The Profitable Plunge from Lowbrow to Nobrow

December 22, 1993|By GERALD HOWARD

New York -- The Flavor of the Month in the media supermarket is Stupid, preferably with generous toppings of Vulgar and Vicious.

Stupid sells -- does it ever. From Beavis and Butt-head to Howard Stern's ''Private Parts'' (cf. Vulgar and Vicious),

reportedly the fastest-selling hard-cover book ever, the plunge from Lowbrow to Nobrow pays off big-time. And if the number of people who can distinguish wit from witlessness and sexual allure from full-frontal exposure is reduced to a corporal's guard, well, that's the cost of doing business. The numbers say you are giving people what they want, and numbers, famously, don't lie.

The great thing about selling Stupid, though, is that you can shore up your sense of hip superiority while expressing veiled contempt for your audience, and the boobs won't even notice! Huh-huh, huh-huh: cool.

In fact, what we are witnessing is a subtle but very real form of class warfare and exploitation. Look closely and you'll see that it is the country's best educated and most affluent people who are behind the Stupid trend, and they are smirking all the way to the bank. The worst and the brightest gravitate to Los Angeles and )) New York not, as in the 1980s, to peddle junk bonds but junk culture, to make their fortunes fabricating the artifacts of Stupid.

The people who do this are entirely too smart and well educated (and maybe empty) to feel simpatico with their characters and product and audience. Elevating a culture is a mug's game -- it keeps your numbers down and it requires some depth of feeling. It is much easier and more lucrative to pander to your audience, push their buttons, confirm their prejudices, congratulate them on their limitations.

And if, as in Beavis and Butt-head and the Bundys of ''Married . . . With Children,'' the portrayal of lumpenprole benightedness is applauded by the proles themselves as knee-slappingly on target, it only confirms the sense that there is little point in suggesting the possibility of dignity and self-transcendence. It would be wasted on the non-sentient segment of your audience.

Consider the backgrounds of the purveyors of Stupid. There is the former enfant terrible of the Fox network, 37-year-old Stephen Chao, the force behind ''Studs,'' ''America's Most Wanted'' and ''Cops.'' Mr. Chao, the son of a Bennington professor of literature, studied the classics at Phillips Exeter and Harvard, wrote his senior thesis on the Roman satirist Juvenal and declaims in interviews on Henry Adams' view of history and the excellence of William Blake as a guide to child-rearing. When he isn't crafting new breakthroughs in voyeurism, double-entendres and bogus interactive law enforcement, Mr. Chao reportedly cons his Catullus in the original Latin.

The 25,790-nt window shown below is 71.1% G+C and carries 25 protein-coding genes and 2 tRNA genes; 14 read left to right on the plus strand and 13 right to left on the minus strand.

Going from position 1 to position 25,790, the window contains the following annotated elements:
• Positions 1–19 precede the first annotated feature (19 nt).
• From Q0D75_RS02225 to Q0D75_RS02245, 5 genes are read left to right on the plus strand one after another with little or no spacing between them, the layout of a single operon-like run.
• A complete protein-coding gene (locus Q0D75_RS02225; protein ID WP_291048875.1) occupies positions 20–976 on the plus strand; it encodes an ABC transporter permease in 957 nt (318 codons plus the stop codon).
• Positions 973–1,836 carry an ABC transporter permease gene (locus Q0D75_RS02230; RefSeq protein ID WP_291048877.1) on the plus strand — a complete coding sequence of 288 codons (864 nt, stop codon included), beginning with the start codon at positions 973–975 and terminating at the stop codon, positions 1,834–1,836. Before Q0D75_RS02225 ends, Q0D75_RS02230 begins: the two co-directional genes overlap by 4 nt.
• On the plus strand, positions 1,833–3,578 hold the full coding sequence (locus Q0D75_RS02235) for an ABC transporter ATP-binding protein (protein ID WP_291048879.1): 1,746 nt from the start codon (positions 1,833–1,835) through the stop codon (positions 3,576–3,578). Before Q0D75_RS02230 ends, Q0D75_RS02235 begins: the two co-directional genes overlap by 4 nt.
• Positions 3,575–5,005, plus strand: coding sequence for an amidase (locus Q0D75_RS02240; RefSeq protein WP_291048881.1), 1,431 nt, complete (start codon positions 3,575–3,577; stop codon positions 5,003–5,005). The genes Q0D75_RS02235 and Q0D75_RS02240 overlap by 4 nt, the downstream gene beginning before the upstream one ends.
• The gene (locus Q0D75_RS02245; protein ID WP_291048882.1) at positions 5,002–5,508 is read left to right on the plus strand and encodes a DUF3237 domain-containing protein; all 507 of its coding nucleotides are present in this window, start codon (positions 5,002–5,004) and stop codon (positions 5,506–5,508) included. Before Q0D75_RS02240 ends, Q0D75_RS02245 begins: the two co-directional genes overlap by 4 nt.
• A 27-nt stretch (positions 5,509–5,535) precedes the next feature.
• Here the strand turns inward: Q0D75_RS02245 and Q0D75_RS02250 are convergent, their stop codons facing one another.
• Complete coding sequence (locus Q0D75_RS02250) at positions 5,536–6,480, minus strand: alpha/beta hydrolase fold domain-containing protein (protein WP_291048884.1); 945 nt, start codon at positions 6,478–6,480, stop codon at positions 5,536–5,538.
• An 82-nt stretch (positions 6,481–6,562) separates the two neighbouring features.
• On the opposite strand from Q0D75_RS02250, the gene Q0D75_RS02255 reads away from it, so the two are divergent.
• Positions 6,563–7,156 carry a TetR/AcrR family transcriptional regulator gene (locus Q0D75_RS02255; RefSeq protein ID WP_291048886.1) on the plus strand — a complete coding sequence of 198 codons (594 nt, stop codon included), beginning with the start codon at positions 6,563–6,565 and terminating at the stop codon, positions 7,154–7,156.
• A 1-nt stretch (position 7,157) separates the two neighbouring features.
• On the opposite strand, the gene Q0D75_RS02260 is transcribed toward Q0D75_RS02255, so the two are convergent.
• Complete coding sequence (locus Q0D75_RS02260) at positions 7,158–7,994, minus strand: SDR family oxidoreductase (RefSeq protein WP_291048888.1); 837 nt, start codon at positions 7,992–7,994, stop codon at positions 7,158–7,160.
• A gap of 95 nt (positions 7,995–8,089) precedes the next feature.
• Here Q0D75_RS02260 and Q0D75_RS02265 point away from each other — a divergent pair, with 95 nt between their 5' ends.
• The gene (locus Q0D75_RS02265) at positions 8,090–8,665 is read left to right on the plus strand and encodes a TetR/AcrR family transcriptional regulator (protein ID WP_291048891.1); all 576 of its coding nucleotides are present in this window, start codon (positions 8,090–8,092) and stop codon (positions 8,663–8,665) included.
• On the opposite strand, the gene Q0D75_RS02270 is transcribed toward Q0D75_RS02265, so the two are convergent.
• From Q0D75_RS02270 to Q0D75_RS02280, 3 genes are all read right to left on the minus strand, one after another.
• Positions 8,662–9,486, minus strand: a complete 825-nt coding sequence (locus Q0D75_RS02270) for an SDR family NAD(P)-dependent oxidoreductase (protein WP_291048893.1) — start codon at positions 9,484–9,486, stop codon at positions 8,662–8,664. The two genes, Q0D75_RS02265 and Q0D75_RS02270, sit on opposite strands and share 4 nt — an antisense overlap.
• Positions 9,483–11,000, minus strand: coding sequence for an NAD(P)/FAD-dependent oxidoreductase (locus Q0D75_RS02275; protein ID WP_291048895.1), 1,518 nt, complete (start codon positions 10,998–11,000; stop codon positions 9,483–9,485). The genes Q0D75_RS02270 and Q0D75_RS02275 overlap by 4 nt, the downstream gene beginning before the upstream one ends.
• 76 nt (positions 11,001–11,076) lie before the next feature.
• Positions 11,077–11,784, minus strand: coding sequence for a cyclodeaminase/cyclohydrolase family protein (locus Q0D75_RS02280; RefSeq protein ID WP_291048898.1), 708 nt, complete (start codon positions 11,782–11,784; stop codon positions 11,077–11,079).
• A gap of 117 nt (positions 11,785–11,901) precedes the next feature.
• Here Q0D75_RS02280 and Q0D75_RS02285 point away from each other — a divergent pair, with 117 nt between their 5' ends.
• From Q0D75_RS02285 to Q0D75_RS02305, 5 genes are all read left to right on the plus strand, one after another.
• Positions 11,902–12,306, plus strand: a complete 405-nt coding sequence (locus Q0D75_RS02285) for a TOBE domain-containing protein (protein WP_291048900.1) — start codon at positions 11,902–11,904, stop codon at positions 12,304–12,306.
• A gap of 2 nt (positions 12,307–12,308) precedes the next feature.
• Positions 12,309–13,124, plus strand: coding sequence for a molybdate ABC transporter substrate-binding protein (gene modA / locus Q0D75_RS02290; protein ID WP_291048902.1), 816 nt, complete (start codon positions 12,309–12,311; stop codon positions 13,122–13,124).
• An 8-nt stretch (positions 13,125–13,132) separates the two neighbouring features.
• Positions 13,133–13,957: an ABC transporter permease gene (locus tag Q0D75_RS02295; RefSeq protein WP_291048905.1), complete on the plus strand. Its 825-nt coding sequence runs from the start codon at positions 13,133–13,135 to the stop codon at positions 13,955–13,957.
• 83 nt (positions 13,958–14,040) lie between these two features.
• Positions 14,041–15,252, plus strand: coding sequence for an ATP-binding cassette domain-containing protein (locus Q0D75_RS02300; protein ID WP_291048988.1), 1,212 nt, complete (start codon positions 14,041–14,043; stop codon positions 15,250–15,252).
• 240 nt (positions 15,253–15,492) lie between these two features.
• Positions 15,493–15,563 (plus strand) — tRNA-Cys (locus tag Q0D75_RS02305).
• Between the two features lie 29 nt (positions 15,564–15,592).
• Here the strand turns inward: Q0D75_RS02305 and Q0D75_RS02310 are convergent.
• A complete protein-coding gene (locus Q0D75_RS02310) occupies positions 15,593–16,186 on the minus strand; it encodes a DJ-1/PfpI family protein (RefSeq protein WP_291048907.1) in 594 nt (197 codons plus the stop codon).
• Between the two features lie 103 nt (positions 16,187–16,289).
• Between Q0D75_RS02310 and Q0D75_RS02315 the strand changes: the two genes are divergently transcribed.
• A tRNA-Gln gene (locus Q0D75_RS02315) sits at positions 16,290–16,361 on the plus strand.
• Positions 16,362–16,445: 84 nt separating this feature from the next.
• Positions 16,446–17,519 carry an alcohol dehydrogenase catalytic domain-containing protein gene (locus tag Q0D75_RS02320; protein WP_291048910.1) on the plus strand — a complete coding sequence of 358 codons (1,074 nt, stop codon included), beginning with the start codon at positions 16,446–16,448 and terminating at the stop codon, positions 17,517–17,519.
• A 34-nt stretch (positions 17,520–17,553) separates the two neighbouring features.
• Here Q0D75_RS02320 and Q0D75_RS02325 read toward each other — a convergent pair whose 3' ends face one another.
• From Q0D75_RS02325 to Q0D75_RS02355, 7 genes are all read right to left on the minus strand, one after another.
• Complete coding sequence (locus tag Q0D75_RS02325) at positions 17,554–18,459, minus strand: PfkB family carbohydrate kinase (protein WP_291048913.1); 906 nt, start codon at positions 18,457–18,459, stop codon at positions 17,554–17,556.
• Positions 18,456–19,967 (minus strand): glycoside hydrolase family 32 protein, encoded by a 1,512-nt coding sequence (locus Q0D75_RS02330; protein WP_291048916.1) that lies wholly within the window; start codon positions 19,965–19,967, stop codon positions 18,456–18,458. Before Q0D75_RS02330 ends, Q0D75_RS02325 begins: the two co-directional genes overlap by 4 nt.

Harvard, in fact, has become the hot new feeder school for the Stupid factories, especially ex-Lampoon staffers who are so aggressively recruited they can virtually write their own tickets. Among them are Stewart Burns, '92, higher-mathematics dropout and Beavis and Butt-head writer (writer!); Richard Appel, '85, former federal prosecutor and a ''Simpsons'' screenwriter; and numerous other alums prominent on the teams of ''Saturday Night Live,'' ''The Late Show With David Letterman'' and ''Seinfeld.'' Do Harvard's courses in literary theory now concentrate exclusively on the low mimetic? T.S. Eliot, '10, wept.

Then there is the staggeringly successful book editor Judith Regan, formerly of the National Enquirer, as was Stephen Chao. Ms. Regan has brought us Rush Limbaugh's radio-powered right-wing rants ''The Way Things Ought To Be'' and ''See, I Told You So,'' and the afore-mentioned Howard Stern's ''Private Parts.'' (I think we all remember Mr. Stern from grammar school. He was the kid who learned all the dirty words first and whispered them in class in impressive, if anatomically unlikely, combinations.)

Ms. Regan is Vassar '75, an alumna of the school that gave us Mary McCarthy, Edna St. Vincent Millay, Muriel Rukeyser and Elizabeth Bishop -- all products of a time when ''the Vassar girl'' was a virtual synonym for intellectual rigor and civic-mindedness. Ms. Regan's next big book will be, of course, ''MTV's Beavis and Butt-head: This Book Sucks,'' ''by'' Beavis and Butt-head. Howard, look to thy laurels!

The usual counter to this line of criticism is to accuse its source of a narrow, snobbish elitism. But that works only if elitism is defined as the ability -- or desire -- to make any cultural distinctions and value judgments whatsoever. American popular culture -- vibrant, original, inventive, irreverent -- has been one of the glories of our democratic civilization. Our songs, films, cartoons, novels, plays, musicals and their writers and performers have defined all that is best and liveliest in us -- and as a result have swept the globe. They communicate and celebrate the importance of the common man and woman and the richness of our common life, across all class lines. Or they have until recently.

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